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I have a question about Euler's formula

$$e^{ix} = \cos(x)+i\sin(x)$$

I want to show

$$\sin(ax)\sin(bx) = \frac{1}{2}(\cos((a-b)x)-\cos((a+b)x))$$

and

$$ \cos(ax)\cos(bx) = \frac{1}{2}(\cos((a-b)x)+\cos((a+b)x))$$

I'm not really sure how to get started here.

Can someone help me?

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$$\sin { \left( ax \right) } \sin { \left( bx \right) =\left( \frac { { e }^{ aix }-{ e }^{ -aix } }{ 2i } \right) \left( \frac { { e }^{ bix }-{ e }^{ -bix } }{ 2i } \right) } =\frac { { e }^{ \left( a+b \right) ix }-e^{ \left( a-b \right) ix }-{ e }^{ \left( b-a \right) ix }+{ e }^{ -\left( a+b \right) ix } }{ -4 } \\ =-\frac { 1 }{ 2 } \left( \frac { { e }^{ \left( a+b \right) ix }+{ e }^{ -\left( a+b \right) ix } }{ 2 } -\frac { { e }^{ \left( a-b \right) ix }+{ e }^{ -\left( a-b \right) ix } }{ 2 } \right) =\frac { 1 }{ 2 } \left( \cos { \left( a-b \right) x-\cos { \left( a+b \right) x } } \right) $$

same method you can do with $\cos { \left( ax \right) \cos { \left( bx \right) } } $


Edit: $$\int { \sin { \left( ax \right) \sin { \left( bx \right) } } dx=\frac { 1 }{ 2 } \int { \left[ \cos { \left( a-b \right) x-\cos { \left( a+b \right) x } } \right] dx=\quad } } $$$$\frac { 1 }{ 2 } \int { \cos { \left( a-b \right) xdx } } -\frac { 1 }{ 2 } \int { \cos { \left( a+b \right) xdx= } } $$

now to order calculate $\int { \cos { \left( a+b \right) xdx } } $ write $$t=\left( a+b \right) x\quad \Rightarrow \quad x=\frac { t }{ a+b } \quad \Rightarrow dx=\frac { 1 }{ a+b } dt\\ \int { \cos { \left( a+b \right) xdx=\frac { 1 }{ a+b } \int { \cos { \left( t \right) } dt=\frac { 1 }{ a+b } \sin { \left( t \right) = } } \frac { 1 }{ a+b } \sin { \left( a+b \right) x } } } +C\\ $$

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  • $\begingroup$ Do you know how this result could be used to calculate the integrals of sin(ax)sin(bx)dx? and integral of cos(ax)cos(bx)dx? $\endgroup$ Aug 7 '15 at 20:33
  • $\begingroup$ $\int { \sin { \left( ax \right) \sin { \left( bx \right) } } dx=\frac { 1 }{ 2 } \int { \left( \cos { \left( a+b \right) x-\cos { \left( a-b \right) x } } \right) dx=\frac { 1 }{ 2\left( a+b \right) } \int { \cos { \left( a+b \right) xd\left( a+b \right) x } } -\frac { 1 }{ 2\left( a-b \right) } \int { \cos { \left( a-b \right) xd\left( a-b \right) x= } } } } \\ =\frac { 1 }{ 2\left( a+b \right) } \sin { \left( a+b \right) x-\frac { 1 }{ 2\left( a-b \right) } \sin { \left( a-b \right) x } } +C$ $\endgroup$
    – haqnatural
    Aug 7 '15 at 20:40
  • $\begingroup$ could you add the integral to your answeR? it is overflowing on my page and i cannot read all of it. $\endgroup$ Aug 7 '15 at 21:22
  • $\begingroup$ Also, it seems like you got a (a+b) factor outside the integral before integrating, where did this come from $\endgroup$ Aug 7 '15 at 21:23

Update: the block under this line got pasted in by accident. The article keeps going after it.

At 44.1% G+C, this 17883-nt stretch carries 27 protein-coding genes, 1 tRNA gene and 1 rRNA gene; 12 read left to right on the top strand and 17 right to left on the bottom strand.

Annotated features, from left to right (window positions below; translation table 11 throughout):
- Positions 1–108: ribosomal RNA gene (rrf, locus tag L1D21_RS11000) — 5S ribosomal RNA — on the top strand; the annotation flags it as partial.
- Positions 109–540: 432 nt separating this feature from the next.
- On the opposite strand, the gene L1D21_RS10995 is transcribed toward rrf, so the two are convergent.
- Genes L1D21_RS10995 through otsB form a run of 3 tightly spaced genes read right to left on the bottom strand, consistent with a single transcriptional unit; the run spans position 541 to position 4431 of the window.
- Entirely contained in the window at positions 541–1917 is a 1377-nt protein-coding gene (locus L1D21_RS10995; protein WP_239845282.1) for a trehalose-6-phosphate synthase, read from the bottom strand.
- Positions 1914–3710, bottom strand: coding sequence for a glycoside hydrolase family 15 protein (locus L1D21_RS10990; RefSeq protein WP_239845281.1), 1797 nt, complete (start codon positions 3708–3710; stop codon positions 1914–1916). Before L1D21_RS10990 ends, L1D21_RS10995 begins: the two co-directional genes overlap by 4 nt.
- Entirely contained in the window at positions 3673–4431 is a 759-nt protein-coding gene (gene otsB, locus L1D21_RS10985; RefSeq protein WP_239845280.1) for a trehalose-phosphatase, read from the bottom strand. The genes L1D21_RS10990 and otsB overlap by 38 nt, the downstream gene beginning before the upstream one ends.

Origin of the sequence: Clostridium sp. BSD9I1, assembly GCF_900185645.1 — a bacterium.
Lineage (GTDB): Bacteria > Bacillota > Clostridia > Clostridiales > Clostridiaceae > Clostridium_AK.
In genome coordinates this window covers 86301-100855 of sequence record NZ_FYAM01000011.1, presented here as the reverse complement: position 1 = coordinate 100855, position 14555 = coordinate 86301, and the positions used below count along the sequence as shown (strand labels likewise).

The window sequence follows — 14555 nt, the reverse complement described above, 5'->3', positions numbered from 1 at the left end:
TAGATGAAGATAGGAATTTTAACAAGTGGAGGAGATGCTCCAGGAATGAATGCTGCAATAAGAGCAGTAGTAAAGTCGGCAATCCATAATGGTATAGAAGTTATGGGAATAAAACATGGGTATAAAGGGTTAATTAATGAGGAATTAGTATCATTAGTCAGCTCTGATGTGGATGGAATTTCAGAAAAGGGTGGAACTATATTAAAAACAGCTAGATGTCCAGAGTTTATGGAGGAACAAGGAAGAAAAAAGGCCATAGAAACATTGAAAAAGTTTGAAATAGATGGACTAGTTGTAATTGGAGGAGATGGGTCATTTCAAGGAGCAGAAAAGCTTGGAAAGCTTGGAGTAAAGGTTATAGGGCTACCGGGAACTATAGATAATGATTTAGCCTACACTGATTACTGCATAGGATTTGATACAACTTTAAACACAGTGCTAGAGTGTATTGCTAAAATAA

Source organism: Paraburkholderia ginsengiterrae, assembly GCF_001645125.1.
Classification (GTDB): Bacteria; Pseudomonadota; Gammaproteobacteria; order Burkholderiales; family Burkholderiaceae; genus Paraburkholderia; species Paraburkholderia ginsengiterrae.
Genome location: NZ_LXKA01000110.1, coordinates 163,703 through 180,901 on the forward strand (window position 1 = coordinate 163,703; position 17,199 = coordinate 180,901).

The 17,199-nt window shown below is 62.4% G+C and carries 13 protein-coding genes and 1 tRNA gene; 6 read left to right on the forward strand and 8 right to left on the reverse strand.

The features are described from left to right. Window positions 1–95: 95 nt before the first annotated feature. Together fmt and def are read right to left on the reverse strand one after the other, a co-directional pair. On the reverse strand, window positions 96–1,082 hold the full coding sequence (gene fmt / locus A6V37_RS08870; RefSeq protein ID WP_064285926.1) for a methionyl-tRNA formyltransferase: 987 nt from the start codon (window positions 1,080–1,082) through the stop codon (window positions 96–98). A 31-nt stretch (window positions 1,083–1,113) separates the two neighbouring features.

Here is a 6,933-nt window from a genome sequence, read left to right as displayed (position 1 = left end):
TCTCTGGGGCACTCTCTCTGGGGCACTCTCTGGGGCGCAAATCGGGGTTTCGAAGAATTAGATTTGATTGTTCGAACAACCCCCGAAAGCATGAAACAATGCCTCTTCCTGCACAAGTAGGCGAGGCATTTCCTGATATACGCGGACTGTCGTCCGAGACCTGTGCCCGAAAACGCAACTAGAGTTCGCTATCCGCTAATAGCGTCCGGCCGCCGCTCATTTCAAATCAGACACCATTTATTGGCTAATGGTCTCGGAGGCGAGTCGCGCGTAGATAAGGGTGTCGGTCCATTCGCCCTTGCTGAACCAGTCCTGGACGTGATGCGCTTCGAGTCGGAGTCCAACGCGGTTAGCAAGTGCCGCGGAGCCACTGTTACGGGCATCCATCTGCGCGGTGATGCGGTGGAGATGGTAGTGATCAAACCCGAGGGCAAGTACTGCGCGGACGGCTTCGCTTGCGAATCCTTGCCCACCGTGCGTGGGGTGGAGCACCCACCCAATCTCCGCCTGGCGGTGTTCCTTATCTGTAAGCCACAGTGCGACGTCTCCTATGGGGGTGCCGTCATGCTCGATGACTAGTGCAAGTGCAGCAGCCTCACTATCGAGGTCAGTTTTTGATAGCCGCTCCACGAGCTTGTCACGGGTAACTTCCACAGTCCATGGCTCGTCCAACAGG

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    $\begingroup$ ok,i will expand my post with integral $\endgroup$
    – haqnatural
    Aug 7 '15 at 21:26
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HINT:

$$\begin{align} \cos (x\pm y)+i\sin(x\pm y)&=e^{i(x\pm y)}\\\\ &=e^{ix}e^{\pm iy}\\\\ &=\left(\cos x+i \sin x\right)\left(\cos y\pm i \sin y\right)\\\\ &=(\cos x \cos y\mp \sin x \sin y)+i(\sin x\cos y\pm \sin y\cos x) \end{align}$$

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  • $\begingroup$ I'm confused on your pluses and minuses? How am I suppose to know which one applies to which? YOu have a plus/minus on everything. $\endgroup$ Aug 7 '15 at 20:27
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    $\begingroup$ The convention is to follow the upper sign consistently to get one result. Follow the lower sign consistently to get the other result. $\endgroup$
    – Mark Viola
    Aug 7 '15 at 20:29
  • $\begingroup$ @JacksonHart I am happy to delete the answer if this was not useful. $\endgroup$
    – Mark Viola
    Aug 7 '15 at 21:48
  • $\begingroup$ Do not delete it, please ! It is a useful answer. Cheers. $\endgroup$ Aug 8 '15 at 4:57
  • $\begingroup$ @ClaudeLeibovici Hello my friend! How are you? $\endgroup$
    – Mark Viola
    Aug 8 '15 at 4:59
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If you want to just use Euler's equation and no trig identities (except the fact that $\sin(x),\cos(x)$ are odd/even respectively), write $\sin(x)=\frac{\exp(ix)-\exp(-ix)}{2i}$ and $\cos(x)=\frac{\exp(ix)+\exp(-ix)}{2}$ and go to town simplifying the product $\sin(ax)\sin(bx)$.

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  • $\begingroup$ How does this specifically use exp(ix) = cos(x)+isin(x)? Sorry the methodology here isn't entirely clear to me. $\endgroup$ Aug 7 '15 at 20:13
  • $\begingroup$ @JacksonHart: Write down $\exp(ix)-\exp(-ix)$ in terms of $\sin(x),\cos(x)$ and use the fact that $\sin(-x)=-\sin(x)$ and $\cos(-x)=\cos(x)$. This will prove the formula for $\sin(x)$. Do the same for $\cos(x)$. $\endgroup$
    – Alex R.
    Aug 7 '15 at 20:15
  • $\begingroup$ I have sin(ax), not sin(x). Would that just make it exp(iax)? $\endgroup$ Aug 7 '15 at 20:18
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Try using the identity

$$\sin A \cos B \equiv \tfrac{1}{2}\left(\sin(A + B) + \sin(A - B)\right)$$

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    $\begingroup$ how would this be using eulers formula? $\endgroup$ Aug 7 '15 at 20:20

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